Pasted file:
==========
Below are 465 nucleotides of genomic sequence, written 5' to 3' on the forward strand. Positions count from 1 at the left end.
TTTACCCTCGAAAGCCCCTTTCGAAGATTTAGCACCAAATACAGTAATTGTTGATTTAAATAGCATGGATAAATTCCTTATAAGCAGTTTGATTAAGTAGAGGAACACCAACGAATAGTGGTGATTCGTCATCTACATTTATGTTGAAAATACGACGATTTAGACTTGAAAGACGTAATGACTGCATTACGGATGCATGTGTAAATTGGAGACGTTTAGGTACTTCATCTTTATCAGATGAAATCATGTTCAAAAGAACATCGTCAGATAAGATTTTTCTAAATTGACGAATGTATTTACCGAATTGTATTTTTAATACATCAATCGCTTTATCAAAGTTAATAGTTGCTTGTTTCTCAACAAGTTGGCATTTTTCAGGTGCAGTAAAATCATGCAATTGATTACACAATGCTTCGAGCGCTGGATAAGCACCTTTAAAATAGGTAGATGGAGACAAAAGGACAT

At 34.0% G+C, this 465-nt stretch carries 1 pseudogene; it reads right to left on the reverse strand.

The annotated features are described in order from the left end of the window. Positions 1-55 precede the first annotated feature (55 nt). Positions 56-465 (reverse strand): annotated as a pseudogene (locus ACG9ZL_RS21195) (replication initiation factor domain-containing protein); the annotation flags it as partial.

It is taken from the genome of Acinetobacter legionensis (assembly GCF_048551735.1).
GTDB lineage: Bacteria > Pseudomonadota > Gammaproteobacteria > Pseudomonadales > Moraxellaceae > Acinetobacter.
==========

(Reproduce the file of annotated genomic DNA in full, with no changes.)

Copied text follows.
Below are 465 nucleotides of genomic sequence, written 5' to 3' on the forward strand. Positions count from 1 at the left end.
TTTACCCTCGAAAGCCCCTTTCGAAGATTTAGCACCAAATACAGTAATTGTTGATTTAAATAGCATGGATAAATTCCTTATAAGCAGTTTGATTAAGTAGAGGAACACCAACGAATAGTGGTGATTCGTCATCTACATTTATGTTGAAAATACGACGATTTAGACTTGAAAGACGTAATGACTGCATTACGGATGCATGTGTAAATTGGAGACGTTTAGGTACTTCATCTTTATCAGATGAAATCATGTTCAAAAGAACATCGTCAGATAAGATTTTTCTAAATTGACGAATGTATTTACCGAATTGTATTTTTAATACATCAATCGCTTTATCAAAGTTAATAGTTGCTTGTTTCTCAACAAGTTGGCATTTTTCAGGTGCAGTAAAATCATGCAATTGATTACACAATGCTTCGAGCGCTGGATAAGCACCTTTAAAATAGGTAGATGGAGACAAAAGGACAT

At 34.0% G+C, this 465-nt stretch carries 1 pseudogene; it reads right to left on the reverse strand.

The annotated features are described in order from the left end of the window. Positions 1-55 precede the first annotated feature (55 nt). Positions 56-465 (reverse strand): annotated as a pseudogene (locus ACG9ZL_RS21195) (replication initiation factor domain-containing protein); the annotation flags it as partial.

It is taken from the genome of Acinetobacter legionensis (assembly GCF_048551735.1).
GTDB lineage: Bacteria > Pseudomonadota > Gammaproteobacteria > Pseudomonadales > Moraxellaceae > Acinetobacter.